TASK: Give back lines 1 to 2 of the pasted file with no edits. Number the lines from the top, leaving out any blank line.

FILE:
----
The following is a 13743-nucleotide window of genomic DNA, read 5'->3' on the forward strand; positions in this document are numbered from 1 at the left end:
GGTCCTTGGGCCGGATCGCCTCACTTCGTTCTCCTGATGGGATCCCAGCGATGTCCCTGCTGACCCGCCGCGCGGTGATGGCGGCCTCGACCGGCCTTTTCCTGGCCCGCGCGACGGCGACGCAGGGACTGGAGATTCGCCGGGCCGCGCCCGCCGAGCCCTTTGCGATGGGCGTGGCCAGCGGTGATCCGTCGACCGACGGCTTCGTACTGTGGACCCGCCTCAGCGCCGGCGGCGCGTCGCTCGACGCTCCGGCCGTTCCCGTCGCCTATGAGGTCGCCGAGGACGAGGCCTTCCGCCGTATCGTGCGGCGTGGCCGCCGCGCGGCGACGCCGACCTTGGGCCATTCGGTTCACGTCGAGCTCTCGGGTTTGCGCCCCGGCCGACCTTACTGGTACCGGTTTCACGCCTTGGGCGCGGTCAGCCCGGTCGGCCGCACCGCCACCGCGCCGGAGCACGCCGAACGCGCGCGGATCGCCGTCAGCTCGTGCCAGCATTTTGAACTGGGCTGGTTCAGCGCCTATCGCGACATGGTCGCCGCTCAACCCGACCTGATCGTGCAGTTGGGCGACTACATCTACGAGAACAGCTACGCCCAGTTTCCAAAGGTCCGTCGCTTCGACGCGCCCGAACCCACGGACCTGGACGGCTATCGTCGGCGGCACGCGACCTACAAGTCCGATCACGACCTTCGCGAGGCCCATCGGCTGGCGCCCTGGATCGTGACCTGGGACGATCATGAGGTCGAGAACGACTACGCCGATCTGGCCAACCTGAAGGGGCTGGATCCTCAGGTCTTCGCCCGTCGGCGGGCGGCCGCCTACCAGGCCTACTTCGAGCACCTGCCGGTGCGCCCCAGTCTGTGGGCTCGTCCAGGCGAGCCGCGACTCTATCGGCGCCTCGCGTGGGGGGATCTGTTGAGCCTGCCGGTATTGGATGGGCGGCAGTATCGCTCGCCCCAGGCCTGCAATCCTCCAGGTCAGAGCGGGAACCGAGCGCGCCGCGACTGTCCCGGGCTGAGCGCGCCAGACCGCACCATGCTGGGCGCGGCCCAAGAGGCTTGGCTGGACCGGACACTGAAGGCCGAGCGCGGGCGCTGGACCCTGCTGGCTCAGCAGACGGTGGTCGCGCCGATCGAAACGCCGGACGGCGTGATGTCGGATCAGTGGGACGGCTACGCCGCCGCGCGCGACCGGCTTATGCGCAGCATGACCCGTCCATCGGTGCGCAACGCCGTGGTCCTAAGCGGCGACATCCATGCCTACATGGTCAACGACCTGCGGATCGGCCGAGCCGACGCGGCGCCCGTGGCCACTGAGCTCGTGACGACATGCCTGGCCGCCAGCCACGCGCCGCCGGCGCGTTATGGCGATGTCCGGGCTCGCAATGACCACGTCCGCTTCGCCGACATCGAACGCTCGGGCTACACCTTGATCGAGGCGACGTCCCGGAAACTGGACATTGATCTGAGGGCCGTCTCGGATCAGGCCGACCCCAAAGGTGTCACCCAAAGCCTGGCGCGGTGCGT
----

The following is a 13743-nucleotide window of genomic DNA, read 5'->3' on the forward strand; positions in this document are numbered from 1 at the left end:
GGTCCTTGGGCCGGATCGCCTCACTTCGTTCTCCTGATGGGATCCCAGCGATGTCCCTGCTGACCCGCCGCGCGGTGATGGCGGCCTCGACCGGCCTTTTCCTGGCCCGCGCGACGGCGACGCAGGGACTGGAGATTCGCCGGGCCGCGCCCGCCGAGCCCTTTGCGATGGGCGTGGCCAGCGGTGATCCGTCGACCGACGGCTTCGTACTGTGGACCCGCCTCAGCGCCGGCGGCGCGTCGCTCGACGCTCCGGCCGTTCCCGTCGCCTATGAGGTCGCCGAGGACGAGGCCTTCCGCCGTATCGTGCGGCGTGGCCGCCGCGCGGCGACGCCGACCTTGGGCCATTCGGTTCACGTCGAGCTCTCGGGTTTGCGCCCCGGCCGACCTTACTGGTACCGGTTTCACGCCTTGGGCGCGGTCAGCCCGGTCGGCCGCACCGCCACCGCGCCGGAGCACGCCGAACGCGCGCGGATCGCCGTCAGCTCGTGCCAGCATTTTGAACTGGGCTGGTTCAGCGCCTATCGCGACATGGTCGCCGCTCAACCCGACCTGATCGTGCAGTTGGGCGACTACATCTACGAGAACAGCTACGCCCAGTTTCCAAAGGTCCGTCGCTTCGACGCGCCCGAACCCACGGACCTGGACGGCTATCGTCGGCGGCACGCGACCTACAAGTCCGATCACGACCTTCGCGAGGCCCATCGGCTGGCGCCCTGGATCGTGACCTGGGACGATCATGAGGTCGAGAACGACTACGCCGATCTGGCCAACCTGAAGGGGCTGGATCCTCAGGTCTTCGCCCGTCGGCGGGCGGCCGCCTACCAGGCCTACTTCGAGCACCTGCCGGTGCGCCCCAGTCTGTGGGCTCGTCCAGGCGAGCCGCGACTCTATCGGCGCCTCGCGTGGGGGGATCTGTTGAGCCTGCCGGTATTGGATGGGCGGCAGTATCGCTCGCCCCAGGCCTGCAATCCTCCAGGTCAGAGCGGGAACCGAGCGCGCCGCGACTGTCCCGGGCTGAGCGCGCCAGACCGCACCATGCTGGGCGCGGCCCAAGAGGCTTGGCTGGACCGGACACTGAAGGCCGAGCGCGGGCGCTGGACCCTGCTGGCTCAGCAGACGGTGGTCGCGCCGATCGAAACGCCGGACGGCGTGATGTCGGATCAGTGGGACGGCTACGCCGCCGCGCGCGACCGGCTTATGCGCAGCATGACCCGTCCATCGGTGCGCAACGCCGTGGTCCTAAGCGGCGACATCCATGCCTACATGGTCAACGACCTGCGGATCGGCCGAGCCGACGCGGCGCCCGTGGCCACTGAGCTCGTGACGACATGCCTGGCCGCCAGCCACGCGCCGCCGGCGCGTTATGGCGATGTCCGGGCTCGCAATGACCACGTCCGCTTCGCCGACATCGAACGCTCGGGCTACACCTTGATCGAGGCGACGTCCCGGAAACTGGACATTGATCTGAGGGCCGTCTCGGATCAGGCCGACCCCAAAGGTGTCACCCAAAGCCTGGCGCGGTGCGT